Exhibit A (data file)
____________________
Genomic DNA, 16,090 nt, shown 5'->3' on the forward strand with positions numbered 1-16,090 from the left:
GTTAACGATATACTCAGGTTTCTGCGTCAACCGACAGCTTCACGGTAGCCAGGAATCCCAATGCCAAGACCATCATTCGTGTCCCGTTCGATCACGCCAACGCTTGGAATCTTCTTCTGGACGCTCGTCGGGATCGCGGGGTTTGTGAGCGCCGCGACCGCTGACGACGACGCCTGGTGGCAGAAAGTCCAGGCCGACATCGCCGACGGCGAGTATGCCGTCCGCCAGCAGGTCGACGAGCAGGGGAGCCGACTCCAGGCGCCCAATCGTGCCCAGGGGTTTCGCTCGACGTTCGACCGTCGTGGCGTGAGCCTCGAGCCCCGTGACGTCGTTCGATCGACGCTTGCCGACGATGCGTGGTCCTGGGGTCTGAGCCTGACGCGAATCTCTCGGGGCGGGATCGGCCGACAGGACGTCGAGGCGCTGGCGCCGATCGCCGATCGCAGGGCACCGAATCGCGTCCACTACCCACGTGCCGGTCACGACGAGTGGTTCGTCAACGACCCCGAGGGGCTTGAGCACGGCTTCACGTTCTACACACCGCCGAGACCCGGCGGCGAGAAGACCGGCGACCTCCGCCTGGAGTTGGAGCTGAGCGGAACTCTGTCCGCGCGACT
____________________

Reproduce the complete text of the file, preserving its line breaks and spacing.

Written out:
Genomic DNA, 16,090 nt, shown 5'->3' on the forward strand with positions numbered 1-16,090 from the left:
GTTAACGATATACTCAGGTTTCTGCGTCAACCGACAGCTTCACGGTAGCCAGGAATCCCAATGCCAAGACCATCATTCGTGTCCCGTTCGATCACGCCAACGCTTGGAATCTTCTTCTGGACGCTCGTCGGGATCGCGGGGTTTGTGAGCGCCGCGACCGCTGACGACGACGCCTGGTGGCAGAAAGTCCAGGCCGACATCGCCGACGGCGAGTATGCCGTCCGCCAGCAGGTCGACGAGCAGGGGAGCCGACTCCAGGCGCCCAATCGTGCCCAGGGGTTTCGCTCGACGTTCGACCGTCGTGGCGTGAGCCTCGAGCCCCGTGACGTCGTTCGATCGACGCTTGCCGACGATGCGTGGTCCTGGGGTCTGAGCCTGACGCGAATCTCTCGGGGCGGGATCGGCCGACAGGACGTCGAGGCGCTGGCGCCGATCGCCGATCGCAGGGCACCGAATCGCGTCCACTACCCACGTGCCGGTCACGACGAGTGGTTCGTCAACGACCCCGAGGGGCTTGAGCACGGCTTCACGTTCTACACACCGCCGAGACCCGGCGGCGAGAAGACCGGCGACCTCCGCCTGGAGTTGGAGCTGAGCGGAACTCTGTCCGCGCGACT